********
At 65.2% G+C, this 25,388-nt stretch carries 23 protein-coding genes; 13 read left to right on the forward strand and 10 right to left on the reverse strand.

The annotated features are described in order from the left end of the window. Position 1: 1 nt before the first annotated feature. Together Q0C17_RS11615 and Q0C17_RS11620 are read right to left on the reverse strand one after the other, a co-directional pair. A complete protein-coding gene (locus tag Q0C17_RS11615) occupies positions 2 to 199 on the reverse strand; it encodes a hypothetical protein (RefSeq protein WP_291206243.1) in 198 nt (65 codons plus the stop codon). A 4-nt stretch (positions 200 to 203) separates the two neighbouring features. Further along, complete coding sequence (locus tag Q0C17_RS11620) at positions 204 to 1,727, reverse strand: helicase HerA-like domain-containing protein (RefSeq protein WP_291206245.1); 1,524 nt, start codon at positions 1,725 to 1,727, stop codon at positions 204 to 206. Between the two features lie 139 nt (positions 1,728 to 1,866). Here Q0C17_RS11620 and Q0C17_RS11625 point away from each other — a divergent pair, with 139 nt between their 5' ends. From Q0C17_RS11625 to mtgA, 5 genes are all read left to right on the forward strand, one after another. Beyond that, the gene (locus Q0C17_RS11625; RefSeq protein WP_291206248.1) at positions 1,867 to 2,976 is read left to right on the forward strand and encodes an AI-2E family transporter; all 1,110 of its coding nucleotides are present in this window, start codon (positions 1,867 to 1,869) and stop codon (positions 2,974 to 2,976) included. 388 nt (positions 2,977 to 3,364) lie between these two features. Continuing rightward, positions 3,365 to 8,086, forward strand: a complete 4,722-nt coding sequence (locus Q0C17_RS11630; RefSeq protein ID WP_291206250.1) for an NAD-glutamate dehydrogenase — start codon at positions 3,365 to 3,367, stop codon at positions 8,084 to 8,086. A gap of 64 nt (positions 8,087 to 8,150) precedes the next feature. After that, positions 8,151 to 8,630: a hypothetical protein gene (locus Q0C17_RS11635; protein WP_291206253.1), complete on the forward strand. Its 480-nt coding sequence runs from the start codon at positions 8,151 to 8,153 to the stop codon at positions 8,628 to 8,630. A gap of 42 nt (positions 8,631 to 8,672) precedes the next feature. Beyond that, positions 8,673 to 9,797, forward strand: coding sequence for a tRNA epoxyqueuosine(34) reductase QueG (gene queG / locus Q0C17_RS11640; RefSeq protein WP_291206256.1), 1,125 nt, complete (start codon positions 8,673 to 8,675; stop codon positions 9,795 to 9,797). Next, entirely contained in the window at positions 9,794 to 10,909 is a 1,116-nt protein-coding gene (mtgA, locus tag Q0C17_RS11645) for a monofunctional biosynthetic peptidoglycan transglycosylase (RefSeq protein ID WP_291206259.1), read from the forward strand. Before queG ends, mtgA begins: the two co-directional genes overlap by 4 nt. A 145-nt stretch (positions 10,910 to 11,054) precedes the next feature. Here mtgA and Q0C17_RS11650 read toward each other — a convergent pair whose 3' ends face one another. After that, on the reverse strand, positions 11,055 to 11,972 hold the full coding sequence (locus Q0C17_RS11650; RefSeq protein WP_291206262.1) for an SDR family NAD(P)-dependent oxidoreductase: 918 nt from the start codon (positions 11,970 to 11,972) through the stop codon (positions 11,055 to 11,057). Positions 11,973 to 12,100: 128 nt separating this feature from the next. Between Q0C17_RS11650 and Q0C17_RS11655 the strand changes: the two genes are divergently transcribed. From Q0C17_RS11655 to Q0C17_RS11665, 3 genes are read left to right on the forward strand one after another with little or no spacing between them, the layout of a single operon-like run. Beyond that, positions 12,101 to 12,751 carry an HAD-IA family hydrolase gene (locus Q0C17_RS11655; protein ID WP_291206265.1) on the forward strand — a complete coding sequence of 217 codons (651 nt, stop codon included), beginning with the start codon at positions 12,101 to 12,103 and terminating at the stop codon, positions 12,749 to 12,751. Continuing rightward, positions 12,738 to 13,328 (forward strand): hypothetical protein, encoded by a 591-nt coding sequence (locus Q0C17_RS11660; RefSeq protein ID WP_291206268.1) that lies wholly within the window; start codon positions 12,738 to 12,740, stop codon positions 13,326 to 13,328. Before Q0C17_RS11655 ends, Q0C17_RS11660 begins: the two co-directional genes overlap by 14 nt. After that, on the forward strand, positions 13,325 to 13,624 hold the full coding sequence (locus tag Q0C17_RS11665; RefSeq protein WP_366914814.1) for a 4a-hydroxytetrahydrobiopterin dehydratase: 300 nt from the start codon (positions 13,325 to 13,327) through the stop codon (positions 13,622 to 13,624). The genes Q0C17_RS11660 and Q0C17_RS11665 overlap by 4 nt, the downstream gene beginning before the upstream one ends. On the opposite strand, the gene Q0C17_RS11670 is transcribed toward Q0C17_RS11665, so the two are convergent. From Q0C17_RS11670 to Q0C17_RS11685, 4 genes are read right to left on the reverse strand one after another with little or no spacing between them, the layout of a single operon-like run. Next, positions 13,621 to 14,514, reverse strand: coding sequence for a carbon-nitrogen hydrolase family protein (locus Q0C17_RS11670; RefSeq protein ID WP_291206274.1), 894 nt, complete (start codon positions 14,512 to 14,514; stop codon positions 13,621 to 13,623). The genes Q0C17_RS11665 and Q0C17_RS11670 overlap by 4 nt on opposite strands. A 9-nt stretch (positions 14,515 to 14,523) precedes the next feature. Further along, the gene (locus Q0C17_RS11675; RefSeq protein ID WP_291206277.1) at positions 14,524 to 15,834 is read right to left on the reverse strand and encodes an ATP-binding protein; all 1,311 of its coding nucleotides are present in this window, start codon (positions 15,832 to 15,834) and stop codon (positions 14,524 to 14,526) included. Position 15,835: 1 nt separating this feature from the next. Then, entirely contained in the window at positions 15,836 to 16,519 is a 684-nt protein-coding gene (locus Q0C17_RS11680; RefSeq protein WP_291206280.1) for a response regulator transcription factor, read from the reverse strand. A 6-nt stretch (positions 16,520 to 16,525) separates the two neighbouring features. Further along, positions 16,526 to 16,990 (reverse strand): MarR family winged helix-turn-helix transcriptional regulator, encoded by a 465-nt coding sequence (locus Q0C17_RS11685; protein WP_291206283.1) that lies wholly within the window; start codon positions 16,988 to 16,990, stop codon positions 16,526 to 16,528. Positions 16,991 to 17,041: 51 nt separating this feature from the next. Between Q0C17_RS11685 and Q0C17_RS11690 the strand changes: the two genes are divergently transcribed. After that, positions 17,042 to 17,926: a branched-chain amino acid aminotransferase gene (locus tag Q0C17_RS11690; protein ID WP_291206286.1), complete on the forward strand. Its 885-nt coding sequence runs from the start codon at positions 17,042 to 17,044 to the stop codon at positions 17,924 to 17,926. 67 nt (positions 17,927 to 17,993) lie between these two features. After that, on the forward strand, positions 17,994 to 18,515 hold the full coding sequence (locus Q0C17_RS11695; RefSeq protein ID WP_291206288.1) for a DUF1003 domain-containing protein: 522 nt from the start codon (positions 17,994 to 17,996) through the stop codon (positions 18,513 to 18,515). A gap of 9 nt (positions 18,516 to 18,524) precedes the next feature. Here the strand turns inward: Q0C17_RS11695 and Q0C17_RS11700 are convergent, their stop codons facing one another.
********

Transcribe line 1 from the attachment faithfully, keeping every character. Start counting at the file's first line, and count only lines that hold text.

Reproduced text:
At 65.2% G+C, this 25,388-nt stretch carries 23 protein-coding genes; 13 read left to right on the forward strand and 10 right to left on the reverse strand.